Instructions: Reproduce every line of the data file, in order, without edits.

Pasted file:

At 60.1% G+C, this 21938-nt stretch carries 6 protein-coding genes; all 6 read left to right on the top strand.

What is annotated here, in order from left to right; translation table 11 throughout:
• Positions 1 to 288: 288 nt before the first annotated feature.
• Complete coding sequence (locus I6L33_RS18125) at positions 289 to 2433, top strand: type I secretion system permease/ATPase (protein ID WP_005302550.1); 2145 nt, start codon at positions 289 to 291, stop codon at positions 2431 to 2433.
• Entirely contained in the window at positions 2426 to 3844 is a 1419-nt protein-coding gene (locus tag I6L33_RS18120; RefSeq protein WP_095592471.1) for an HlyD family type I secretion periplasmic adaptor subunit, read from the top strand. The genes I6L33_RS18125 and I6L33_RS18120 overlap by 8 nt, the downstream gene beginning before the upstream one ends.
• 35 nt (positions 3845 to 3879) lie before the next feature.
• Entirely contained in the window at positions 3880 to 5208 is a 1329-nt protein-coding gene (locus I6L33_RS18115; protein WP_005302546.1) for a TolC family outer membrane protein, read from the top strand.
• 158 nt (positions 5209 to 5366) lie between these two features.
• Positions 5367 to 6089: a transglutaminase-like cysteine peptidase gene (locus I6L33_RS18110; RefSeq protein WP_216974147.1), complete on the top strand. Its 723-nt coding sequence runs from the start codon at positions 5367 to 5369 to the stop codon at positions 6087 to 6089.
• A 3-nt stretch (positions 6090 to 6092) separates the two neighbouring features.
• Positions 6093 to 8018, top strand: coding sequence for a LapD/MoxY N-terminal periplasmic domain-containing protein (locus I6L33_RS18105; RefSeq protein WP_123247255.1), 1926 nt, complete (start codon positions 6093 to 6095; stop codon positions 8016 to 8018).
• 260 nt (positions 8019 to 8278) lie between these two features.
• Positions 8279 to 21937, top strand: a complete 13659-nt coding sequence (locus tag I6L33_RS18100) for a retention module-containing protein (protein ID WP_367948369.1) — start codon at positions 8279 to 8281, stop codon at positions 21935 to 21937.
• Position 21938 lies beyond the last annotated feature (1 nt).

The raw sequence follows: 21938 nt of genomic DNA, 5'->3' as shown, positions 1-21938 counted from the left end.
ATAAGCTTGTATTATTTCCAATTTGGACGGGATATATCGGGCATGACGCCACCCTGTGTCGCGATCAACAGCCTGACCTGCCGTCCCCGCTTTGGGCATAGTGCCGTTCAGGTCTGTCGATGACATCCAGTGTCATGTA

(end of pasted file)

At 60.1% G+C, this 21938-nt stretch carries 6 protein-coding genes; all 6 read left to right on the top strand.

What is annotated here, in order from left to right; translation table 11 throughout:
• Positions 1 to 288: 288 nt before the first annotated feature.
• Complete coding sequence (locus I6L33_RS18125) at positions 289 to 2433, top strand: type I secretion system permease/ATPase (protein ID WP_005302550.1); 2145 nt, start codon at positions 289 to 291, stop codon at positions 2431 to 2433.
• Entirely contained in the window at positions 2426 to 3844 is a 1419-nt protein-coding gene (locus tag I6L33_RS18120; RefSeq protein WP_095592471.1) for an HlyD family type I secretion periplasmic adaptor subunit, read from the top strand. The genes I6L33_RS18125 and I6L33_RS18120 overlap by 8 nt, the downstream gene beginning before the upstream one ends.
• 35 nt (positions 3845 to 3879) lie before the next feature.
• Entirely contained in the window at positions 3880 to 5208 is a 1329-nt protein-coding gene (locus I6L33_RS18115; protein WP_005302546.1) for a TolC family outer membrane protein, read from the top strand.
• 158 nt (positions 5209 to 5366) lie between these two features.
• Positions 5367 to 6089: a transglutaminase-like cysteine peptidase gene (locus I6L33_RS18110; RefSeq protein WP_216974147.1), complete on the top strand. Its 723-nt coding sequence runs from the start codon at positions 5367 to 5369 to the stop codon at positions 6087 to 6089.
• A 3-nt stretch (positions 6090 to 6092) separates the two neighbouring features.
• Positions 6093 to 8018, top strand: coding sequence for a LapD/MoxY N-terminal periplasmic domain-containing protein (locus I6L33_RS18105; RefSeq protein WP_123247255.1), 1926 nt, complete (start codon positions 6093 to 6095; stop codon positions 8016 to 8018).
• 260 nt (positions 8019 to 8278) lie between these two features.
• Positions 8279 to 21937, top strand: a complete 13659-nt coding sequence (locus tag I6L33_RS18100) for a retention module-containing protein (protein ID WP_367948369.1) — start codon at positions 8279 to 8281, stop codon at positions 21935 to 21937.
• Position 21938 lies beyond the last annotated feature (1 nt).

The raw sequence follows: 21938 nt of genomic DNA, 5'->3' as shown, positions 1-21938 counted from the left end.
ATAAGCTTGTATTATTTCCAATTTGGACGGGATATATCGGGCATGACGCCACCCTGTGTCGCGATCAACAGCCTGACCTGCCGTCCCCGCTTTGGGCATAGTGCCGTTCAGGTCTGTCGATGACATCCAGTGTCATGTA